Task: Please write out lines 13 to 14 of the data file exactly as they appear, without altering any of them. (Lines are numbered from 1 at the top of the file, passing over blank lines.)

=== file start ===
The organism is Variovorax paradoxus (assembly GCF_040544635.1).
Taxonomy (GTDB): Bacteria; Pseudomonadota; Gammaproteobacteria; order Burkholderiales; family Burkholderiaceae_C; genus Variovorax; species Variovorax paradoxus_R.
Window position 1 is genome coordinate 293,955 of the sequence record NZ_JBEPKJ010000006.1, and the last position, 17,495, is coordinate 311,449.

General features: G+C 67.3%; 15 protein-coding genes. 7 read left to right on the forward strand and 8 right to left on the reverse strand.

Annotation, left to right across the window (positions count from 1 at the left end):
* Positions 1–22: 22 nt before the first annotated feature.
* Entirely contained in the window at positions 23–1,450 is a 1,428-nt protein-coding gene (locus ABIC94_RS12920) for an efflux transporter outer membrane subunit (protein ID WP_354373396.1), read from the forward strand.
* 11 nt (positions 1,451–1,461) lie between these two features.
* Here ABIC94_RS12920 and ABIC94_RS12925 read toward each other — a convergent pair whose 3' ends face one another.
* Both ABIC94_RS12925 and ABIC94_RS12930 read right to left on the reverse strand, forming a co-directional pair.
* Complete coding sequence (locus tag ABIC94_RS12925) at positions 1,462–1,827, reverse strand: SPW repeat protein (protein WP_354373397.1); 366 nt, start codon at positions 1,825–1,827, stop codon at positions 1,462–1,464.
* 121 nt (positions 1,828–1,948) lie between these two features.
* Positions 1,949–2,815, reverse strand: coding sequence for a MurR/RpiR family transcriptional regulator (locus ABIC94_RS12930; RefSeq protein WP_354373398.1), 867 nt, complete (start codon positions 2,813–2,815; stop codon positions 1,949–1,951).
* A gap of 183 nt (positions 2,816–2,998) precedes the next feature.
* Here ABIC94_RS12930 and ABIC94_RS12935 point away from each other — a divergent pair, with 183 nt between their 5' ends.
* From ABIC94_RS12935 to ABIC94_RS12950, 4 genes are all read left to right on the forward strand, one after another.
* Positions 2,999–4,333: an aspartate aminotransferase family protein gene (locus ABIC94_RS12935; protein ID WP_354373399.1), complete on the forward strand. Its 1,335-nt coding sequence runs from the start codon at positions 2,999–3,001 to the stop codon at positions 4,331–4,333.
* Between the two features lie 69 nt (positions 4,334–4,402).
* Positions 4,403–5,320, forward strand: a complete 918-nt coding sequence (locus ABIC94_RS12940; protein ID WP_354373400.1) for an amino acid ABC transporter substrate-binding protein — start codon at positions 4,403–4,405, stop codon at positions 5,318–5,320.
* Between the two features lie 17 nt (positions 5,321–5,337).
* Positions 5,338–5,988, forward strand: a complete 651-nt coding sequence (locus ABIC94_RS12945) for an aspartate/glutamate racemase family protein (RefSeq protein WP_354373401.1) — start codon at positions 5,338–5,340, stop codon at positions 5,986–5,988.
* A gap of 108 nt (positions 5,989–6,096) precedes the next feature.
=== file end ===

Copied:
* Positions 1,949–2,815, reverse strand: coding sequence for a MurR/RpiR family transcriptional regulator (locus ABIC94_RS12930; RefSeq protein WP_354373398.1), 867 nt, complete (start codon positions 2,813–2,815; stop codon positions 1,949–1,951).
* A gap of 183 nt (positions 2,816–2,998) precedes the next feature.